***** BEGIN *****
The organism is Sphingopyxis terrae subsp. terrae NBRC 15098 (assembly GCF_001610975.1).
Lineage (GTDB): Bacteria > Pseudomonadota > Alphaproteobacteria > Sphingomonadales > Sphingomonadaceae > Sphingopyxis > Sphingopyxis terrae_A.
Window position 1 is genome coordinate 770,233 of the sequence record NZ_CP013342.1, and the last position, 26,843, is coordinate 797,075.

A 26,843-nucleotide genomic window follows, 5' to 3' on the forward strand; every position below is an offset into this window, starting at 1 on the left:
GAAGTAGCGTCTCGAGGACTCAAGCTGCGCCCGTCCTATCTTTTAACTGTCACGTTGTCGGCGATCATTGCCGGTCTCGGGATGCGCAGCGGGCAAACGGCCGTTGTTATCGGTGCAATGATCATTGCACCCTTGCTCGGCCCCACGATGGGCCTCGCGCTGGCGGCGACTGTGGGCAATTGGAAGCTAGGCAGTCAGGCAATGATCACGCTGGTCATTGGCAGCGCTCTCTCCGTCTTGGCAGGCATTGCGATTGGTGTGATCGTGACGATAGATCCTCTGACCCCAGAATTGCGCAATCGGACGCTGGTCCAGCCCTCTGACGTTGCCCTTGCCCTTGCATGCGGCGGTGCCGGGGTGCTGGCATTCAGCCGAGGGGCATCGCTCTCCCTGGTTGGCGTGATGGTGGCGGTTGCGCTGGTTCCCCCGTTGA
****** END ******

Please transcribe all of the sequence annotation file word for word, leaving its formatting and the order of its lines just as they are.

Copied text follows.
The organism is Sphingopyxis terrae subsp. terrae NBRC 15098 (assembly GCF_001610975.1).
Lineage (GTDB): Bacteria > Pseudomonadota > Alphaproteobacteria > Sphingomonadales > Sphingomonadaceae > Sphingopyxis > Sphingopyxis terrae_A.
Window position 1 is genome coordinate 770,233 of the sequence record NZ_CP013342.1, and the last position, 26,843, is coordinate 797,075.

A 26,843-nucleotide genomic window follows, 5' to 3' on the forward strand; every position below is an offset into this window, starting at 1 on the left:
GAAGTAGCGTCTCGAGGACTCAAGCTGCGCCCGTCCTATCTTTTAACTGTCACGTTGTCGGCGATCATTGCCGGTCTCGGGATGCGCAGCGGGCAAACGGCCGTTGTTATCGGTGCAATGATCATTGCACCCTTGCTCGGCCCCACGATGGGCCTCGCGCTGGCGGCGACTGTGGGCAATTGGAAGCTAGGCAGTCAGGCAATGATCACGCTGGTCATTGGCAGCGCTCTCTCCGTCTTGGCAGGCATTGCGATTGGTGTGATCGTGACGATAGATCCTCTGACCCCAGAATTGCGCAATCGGACGCTGGTCCAGCCCTCTGACGTTGCCCTTGCCCTTGCATGCGGCGGTGCCGGGGTGCTGGCATTCAGCCGAGGGGCATCGCTCTCCCTGGTTGGCGTGATGGTGGCGGTTGCGCTGGTTCCCCCGTTGA